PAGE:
No, when the United States stopped selling gold to foreign official holders of dollars at the rate of $35 an ounce in 1971, it brought the gold exchange standard to an end. In 1973, the United States officially ended its adherence to the gold standard. Many other industrialized nations also switched from a system of fixed exchange rates to a system of floating rates. In August 1974, President Ford repealed the prohibition on the public's owning gold or engaging in gold transactions. Today, no country bans private ownership of gold.


https://www.richmondfed.org/faqs/gold_silver

Cherub786

Re: Iran's Islamic Revolution
« Reply #13 on: November 17, 2018, 11:51:00 PM »
In 1970's Henry Kissinger made deal with King Faisal to sell oil in USD.
Is U.S. currency still backed by gold?
No, when the United States stopped selling gold to foreign official holders of dollars at the rate of $35 an ounce in 1971, it brought the gold exchange standard to an end. In 1973, the United States officially ended its adherence to the gold standard. Many other industrialized nations also switched from a system of fixed exchange rates to a system of floating rates. In August 1974, President Ford repealed the prohibition on the public's owning gold or engaging in gold transactions. Today, no country bans private ownership of gold.


https://www.richmondfed.org/faqs/gold_silver

Hmm I didn't know that. Apparently the USD is no longer backed by gold, but it isn't backed by oil either.
Forbidden_Link

Rationalist

Re: Iran's Islamic Revolution
« Reply #14 on: November 18, 2018, 12:48:15 AM »
Hmm I didn't know that. Apparently the USD is no longer backed by gold, but it isn't backed by oil either.
The agreement between US and Saudi is that US prints all the money in US banks. Then it stays in US and never goes to Saudi.  With that money Saudi can decide how they want to spend it. That's why back in the day they used to go to Disney world and book all the hotel rooms for just one person. As for backing you are right that USD isn't backed by oil. However, all oil must be sold in USD. This forces every country to keep USD. This is why oil is the main reason to keep the USD in demand.

Mythbuster1

Re: Iran's Islamic Revolution
« Reply #15 on: November 19, 2018, 11:12:46 AM »
Interesting subject from the brothers, I have often wondered about the mountain of gold under the Euphrates and if it is gold itself.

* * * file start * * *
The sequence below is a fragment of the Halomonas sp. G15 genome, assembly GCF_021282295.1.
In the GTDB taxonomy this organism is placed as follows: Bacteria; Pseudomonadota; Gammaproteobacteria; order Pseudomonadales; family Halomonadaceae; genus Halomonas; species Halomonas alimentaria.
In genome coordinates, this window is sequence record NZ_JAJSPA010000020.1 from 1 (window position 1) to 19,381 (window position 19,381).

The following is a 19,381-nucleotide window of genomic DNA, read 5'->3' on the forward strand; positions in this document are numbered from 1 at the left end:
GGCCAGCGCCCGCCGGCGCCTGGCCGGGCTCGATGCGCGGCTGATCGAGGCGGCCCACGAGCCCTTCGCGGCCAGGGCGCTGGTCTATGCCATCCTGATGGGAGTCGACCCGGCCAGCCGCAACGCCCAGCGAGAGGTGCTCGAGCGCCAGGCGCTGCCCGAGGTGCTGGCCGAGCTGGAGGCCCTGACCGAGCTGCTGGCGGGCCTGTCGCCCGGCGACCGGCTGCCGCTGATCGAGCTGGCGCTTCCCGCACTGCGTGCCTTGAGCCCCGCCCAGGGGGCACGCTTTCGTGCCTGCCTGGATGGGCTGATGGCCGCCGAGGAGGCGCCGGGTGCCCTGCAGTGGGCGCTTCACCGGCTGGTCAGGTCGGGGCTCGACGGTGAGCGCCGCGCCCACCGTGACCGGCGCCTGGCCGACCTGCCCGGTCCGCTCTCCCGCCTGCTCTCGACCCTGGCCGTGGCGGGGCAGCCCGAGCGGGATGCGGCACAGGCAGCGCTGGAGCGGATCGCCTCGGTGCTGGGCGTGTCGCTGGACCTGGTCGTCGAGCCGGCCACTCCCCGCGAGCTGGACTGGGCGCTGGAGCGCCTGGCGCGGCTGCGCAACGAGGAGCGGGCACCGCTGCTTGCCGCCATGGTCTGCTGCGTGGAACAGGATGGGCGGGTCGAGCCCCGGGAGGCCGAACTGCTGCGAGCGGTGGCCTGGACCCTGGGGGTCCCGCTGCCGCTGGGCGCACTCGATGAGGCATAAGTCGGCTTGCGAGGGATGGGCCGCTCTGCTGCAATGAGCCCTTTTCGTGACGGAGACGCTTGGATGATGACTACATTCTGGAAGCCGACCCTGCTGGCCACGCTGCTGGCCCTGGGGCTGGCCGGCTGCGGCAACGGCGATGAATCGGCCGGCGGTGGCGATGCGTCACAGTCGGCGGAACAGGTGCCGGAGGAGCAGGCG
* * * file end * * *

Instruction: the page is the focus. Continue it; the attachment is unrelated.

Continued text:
Layla

Re: Iran's Islamic Revolution
« Reply #16 on: November 23, 2018, 09:47:02 AM »
That is quite an exaggeration. If we are talking about today there is of course great economic distress in the country due to the sanctions. Khomeini was a capable leader but the current supreme leader Khamanei lacks the charisma and greatness of Khomeini. Nevertheless, you have to admit the standard of living in Iran is superior to Pakistan, Egypt, Bangladesh or Indonesia. The Gulf sheikhdoms are not nations. We can't compare Qatar with its 2 million people to a nation like Iran that has 80 million.
As I understand it, the greatest fervor for the revolution was in rural Iran. The Iranian diaspora that we encounter in Western countries come from an elite wealthy and liberal class and don't represent the nation at large.
Have you ever been to Iran? The standard of living in Iran is the same as the countries you mentioned.

Mythbuster1

Re: Iran's Islamic Revolution
« Reply #17 on: November 23, 2018, 02:22:42 PM »
Nevertheless, you have to admit the standard of living in Iran is superior to Pakistan, Egypt, Bangladesh or Indonesia.

That really isn’t true maybe in your mind it’s true but in reality it’s not, this link will show the standards are much higher in Pakistan than Iran

https://www.numbeo.com/cost-of-living/compare_countries_result.jsp?country1=Pakistan&country2=Iran

Hadrami

Re: Iran's Islamic Revolution
« Reply #18 on: November 25, 2018, 03:57:02 PM »
Nevertheless, you have to admit the standard of living in Iran is superior to Pakistan, Egypt, Bangladesh or Indonesia.
Although this is not the best way to compare, but just by looking at the size of the business district and skyscrappers in their capital, looks like economically, indonesia is way more modern and advanced than iran. And they don't have unlimited oil money plus have to look after 4 times the population of iran. The best comparison probably iran with egypt as they have almost similar no of people, but again egypt doesnt have iran's oil money.

iceman

Re: Iran's Islamic Revolution
« Reply #19 on: November 28, 2018, 04:05:22 PM »
I know 70 mil Iranians who'd disagree with you and flee into neighboring gulf countries or the west.

And absolutely and completely disagree with you. The Iranians don't flee. They didn't flee when Shah of Iran went tough and brutal on them backed by the west. The majority are happy and only a handful left. If the Iranian people want then believe me they will overthrow any regime.

 

Related Topics

  Subject / Started by Replies Last post
3 Replies
1719 Views
Last post March 14, 2016, 10:23:48 PM
by Hani
1 Replies
1030 Views
Last post May 22, 2016, 08:36:01 PM
by Rationalist
4 Replies
1082 Views
Last post February 18, 2017, 08:30:05 AM
by Husayn
45 Replies
3183 Views
Last post February 19, 2018, 09:51:47 AM
by TURJUMAN